Mitochondrial genes in single cell nuclear RNAseq data
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5.1 years ago
dalhoomist ▴ 50

I have done several single cell nuclear RNAseq experiments on human brain tissue. I followed this protocol outlined in Krishnaswami et al https://www.ncbi.nlm.nih.gov/pmc/articles/PMC4941947/. The percentage of viable (intact) cells out of the total nuclei suspension is less than 5% - and these cells can be excluded in the analysis. The nuclear specific transcripts are enriched (for example MALAT-1). However, some mitochondrial specific genes like MT-ND1, MT-ND2, MT-ND3, MT-CO1, MT-CO2, and MT-CO3 are still detected at high levels (And often differentially expressed between clusters). Given that the RNA sequenced is nuclear RNA, how can I explain the presence of mitochondria-encoded RNA in my data?

RNA-Seq gene mitochondria • 6.6k views
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Since the explanation in this case is likely going to be related to experimental protocol/technique, you may want to post this at SeqAnswers and biology SE.

Informatically you could ignore the counts on mito genes if they are not of interest. But their presence seems to indicate that your nuclear preps were likely not clean or perhaps mitochondrial RNA's get transferred to nuclei? It also looks like mitochondrial genes are found in nuclei so that may also be another explanation?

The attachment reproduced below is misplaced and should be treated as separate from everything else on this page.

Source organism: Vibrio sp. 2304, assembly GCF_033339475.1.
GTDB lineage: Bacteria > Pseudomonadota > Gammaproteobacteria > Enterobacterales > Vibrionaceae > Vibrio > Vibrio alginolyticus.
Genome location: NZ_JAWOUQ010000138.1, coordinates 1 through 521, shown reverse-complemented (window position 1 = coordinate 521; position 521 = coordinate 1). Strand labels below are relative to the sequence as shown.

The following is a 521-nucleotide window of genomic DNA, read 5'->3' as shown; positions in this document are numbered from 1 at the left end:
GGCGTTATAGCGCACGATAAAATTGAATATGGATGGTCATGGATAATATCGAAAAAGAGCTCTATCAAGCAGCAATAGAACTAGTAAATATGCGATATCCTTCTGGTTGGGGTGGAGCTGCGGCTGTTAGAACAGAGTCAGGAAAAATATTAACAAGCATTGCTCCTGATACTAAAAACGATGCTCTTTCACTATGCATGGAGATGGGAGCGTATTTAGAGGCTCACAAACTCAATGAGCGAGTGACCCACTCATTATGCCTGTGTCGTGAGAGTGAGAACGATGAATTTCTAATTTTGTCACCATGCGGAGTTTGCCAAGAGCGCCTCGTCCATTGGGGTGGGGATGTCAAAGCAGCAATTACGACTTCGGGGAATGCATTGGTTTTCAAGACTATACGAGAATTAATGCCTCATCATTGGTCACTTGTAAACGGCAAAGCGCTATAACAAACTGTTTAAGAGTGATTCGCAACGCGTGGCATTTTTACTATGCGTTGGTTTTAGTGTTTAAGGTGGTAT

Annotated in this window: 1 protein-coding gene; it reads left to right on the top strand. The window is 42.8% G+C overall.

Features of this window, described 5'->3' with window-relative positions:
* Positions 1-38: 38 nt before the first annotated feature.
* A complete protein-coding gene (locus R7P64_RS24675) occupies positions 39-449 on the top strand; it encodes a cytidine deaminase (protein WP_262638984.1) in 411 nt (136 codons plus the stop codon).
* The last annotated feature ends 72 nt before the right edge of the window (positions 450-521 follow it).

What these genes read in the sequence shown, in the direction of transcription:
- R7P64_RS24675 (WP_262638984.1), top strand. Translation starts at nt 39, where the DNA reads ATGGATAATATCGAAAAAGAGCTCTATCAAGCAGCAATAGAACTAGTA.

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Hi, I am facing the same question in a single nuclei dataset. The same genes that you are mentioning and they are also differential between my treatment groups. Did you ever get an idea on what is going on here?

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Variable mitochondrial genes are pretty typical, and as genomax said, this could be indicative of contamination (either through intact cells or ambient RNA). What % of reads are in mitochondrial genes? If it's only a few percent, you can likely ignore them.

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3.3 years ago
ldaveyl ▴ 20

I've read in some papers that use single nucleus datasets that mitochondrial genes are ignored for downstream analysis.

https://www.nature.com/articles/s41586-019-1404-z#Sec8

"Mitochondrial RNA genes were filtered out as well to exclude transcripts originating from outside the nucleus and avoid biases introduced by the isolation of nuclei and ultracentrifugation."

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3 months ago
Prakki Rama ★ 2.7k

Quoting from 10X Genomics documentation page:

Even in 10x assays with single nuclei as input (for example, Multiome assay), an elevated level of mitochondrial genes would mean that mitochondrial RNA could remain “stuck” to nuclear membranes or may get partitioned into GEMs and be detected by the gene expression biochemistry.

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